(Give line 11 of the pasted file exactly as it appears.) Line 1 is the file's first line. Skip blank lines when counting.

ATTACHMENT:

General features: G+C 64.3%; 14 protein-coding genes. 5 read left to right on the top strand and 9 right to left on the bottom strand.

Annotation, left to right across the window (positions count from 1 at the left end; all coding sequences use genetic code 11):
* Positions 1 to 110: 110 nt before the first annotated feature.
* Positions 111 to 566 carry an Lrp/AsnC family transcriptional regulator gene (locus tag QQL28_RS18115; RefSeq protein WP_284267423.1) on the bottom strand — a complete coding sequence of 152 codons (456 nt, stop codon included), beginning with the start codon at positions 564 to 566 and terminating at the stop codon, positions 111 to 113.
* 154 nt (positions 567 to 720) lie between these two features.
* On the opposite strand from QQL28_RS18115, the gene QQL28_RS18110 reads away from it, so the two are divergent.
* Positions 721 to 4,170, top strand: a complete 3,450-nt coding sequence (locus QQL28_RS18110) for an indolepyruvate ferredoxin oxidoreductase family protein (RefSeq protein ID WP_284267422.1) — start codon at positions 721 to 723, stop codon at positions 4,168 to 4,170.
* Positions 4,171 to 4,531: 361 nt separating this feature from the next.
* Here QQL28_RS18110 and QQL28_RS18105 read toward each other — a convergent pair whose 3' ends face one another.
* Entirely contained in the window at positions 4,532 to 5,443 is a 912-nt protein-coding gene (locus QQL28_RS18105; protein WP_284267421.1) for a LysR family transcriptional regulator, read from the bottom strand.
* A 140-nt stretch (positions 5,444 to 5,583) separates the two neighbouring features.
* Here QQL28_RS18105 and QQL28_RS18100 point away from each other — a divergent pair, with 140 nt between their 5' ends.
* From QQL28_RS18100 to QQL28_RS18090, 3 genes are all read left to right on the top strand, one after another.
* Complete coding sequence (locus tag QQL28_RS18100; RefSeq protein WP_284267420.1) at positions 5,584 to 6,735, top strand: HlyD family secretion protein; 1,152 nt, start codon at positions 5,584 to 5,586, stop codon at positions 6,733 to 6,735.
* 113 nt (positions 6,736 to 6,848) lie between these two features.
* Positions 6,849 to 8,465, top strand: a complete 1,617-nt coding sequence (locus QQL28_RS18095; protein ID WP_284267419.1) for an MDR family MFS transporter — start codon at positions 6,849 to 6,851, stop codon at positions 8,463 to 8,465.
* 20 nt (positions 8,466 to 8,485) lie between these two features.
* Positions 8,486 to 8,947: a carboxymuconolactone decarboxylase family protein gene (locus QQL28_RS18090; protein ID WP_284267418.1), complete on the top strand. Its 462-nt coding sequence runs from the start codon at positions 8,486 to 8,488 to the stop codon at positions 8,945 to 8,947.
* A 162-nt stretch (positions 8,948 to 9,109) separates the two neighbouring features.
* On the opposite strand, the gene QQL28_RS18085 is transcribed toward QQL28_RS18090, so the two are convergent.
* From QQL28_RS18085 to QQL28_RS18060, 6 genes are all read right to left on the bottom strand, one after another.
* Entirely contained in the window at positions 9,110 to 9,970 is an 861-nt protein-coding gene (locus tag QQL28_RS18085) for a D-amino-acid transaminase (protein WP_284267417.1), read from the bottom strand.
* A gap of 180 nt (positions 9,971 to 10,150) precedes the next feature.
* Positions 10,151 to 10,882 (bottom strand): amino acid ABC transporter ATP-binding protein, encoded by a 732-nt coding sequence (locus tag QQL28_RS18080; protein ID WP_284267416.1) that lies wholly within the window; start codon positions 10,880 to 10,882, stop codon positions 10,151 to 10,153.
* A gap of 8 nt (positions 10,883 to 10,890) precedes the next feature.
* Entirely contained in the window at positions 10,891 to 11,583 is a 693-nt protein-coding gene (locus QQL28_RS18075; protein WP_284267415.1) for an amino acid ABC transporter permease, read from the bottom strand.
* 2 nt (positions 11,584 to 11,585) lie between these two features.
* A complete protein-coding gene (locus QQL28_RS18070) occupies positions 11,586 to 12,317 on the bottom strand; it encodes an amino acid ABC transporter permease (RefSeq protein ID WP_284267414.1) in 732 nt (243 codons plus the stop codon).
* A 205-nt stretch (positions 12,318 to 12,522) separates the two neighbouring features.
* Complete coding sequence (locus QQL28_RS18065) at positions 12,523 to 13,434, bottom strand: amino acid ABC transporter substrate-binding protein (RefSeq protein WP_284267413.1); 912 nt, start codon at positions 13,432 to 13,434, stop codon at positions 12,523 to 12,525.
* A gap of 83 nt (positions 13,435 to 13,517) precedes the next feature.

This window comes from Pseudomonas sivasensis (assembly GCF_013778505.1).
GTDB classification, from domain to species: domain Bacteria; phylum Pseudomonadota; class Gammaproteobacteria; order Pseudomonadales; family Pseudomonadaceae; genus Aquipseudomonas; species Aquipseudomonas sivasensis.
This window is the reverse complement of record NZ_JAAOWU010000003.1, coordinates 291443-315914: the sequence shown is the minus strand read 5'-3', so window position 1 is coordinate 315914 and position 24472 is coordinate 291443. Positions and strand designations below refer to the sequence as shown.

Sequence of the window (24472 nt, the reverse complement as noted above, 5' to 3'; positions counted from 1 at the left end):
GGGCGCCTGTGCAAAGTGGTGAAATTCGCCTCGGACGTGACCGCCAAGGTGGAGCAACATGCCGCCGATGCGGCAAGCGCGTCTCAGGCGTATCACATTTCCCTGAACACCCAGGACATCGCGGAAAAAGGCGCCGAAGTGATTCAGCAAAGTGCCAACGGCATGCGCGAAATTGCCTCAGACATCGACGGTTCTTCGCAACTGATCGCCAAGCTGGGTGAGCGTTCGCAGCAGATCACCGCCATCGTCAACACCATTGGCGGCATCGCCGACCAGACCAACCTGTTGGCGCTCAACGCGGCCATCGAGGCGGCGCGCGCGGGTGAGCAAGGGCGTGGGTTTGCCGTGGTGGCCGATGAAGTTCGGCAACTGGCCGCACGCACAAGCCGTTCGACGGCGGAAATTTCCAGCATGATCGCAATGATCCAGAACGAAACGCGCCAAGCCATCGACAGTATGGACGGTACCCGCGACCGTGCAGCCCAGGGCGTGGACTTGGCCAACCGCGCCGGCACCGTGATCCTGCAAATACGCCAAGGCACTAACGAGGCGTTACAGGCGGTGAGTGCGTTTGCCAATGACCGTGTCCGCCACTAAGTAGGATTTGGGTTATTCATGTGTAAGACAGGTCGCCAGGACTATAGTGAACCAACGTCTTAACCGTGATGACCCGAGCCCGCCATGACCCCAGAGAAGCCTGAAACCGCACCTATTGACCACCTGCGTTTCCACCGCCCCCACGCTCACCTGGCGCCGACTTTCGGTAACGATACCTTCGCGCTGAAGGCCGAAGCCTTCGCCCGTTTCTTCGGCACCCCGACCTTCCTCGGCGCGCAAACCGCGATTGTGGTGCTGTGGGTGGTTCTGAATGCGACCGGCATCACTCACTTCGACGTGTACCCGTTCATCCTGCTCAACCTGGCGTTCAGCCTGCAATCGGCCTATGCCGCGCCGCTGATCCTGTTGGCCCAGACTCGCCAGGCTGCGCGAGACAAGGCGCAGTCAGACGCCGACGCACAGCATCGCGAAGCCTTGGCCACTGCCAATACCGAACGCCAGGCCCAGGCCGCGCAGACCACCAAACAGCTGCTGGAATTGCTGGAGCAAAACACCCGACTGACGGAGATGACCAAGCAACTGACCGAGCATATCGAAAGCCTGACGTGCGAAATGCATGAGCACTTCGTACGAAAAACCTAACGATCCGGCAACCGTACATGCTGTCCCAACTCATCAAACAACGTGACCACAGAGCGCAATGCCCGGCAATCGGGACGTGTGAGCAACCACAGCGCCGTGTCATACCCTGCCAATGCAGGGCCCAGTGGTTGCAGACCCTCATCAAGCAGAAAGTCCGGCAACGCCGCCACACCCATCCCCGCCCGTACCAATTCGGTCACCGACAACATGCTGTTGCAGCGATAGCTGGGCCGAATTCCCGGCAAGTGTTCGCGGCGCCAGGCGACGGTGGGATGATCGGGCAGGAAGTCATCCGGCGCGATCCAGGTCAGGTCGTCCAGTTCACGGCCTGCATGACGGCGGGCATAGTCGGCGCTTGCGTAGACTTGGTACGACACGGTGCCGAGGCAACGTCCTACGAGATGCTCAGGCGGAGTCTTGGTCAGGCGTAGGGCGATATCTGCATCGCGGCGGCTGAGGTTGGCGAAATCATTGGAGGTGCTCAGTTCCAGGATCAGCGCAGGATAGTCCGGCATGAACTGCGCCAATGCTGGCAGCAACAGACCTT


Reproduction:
* A 140-nt stretch (positions 5,444 to 5,583) separates the two neighbouring features.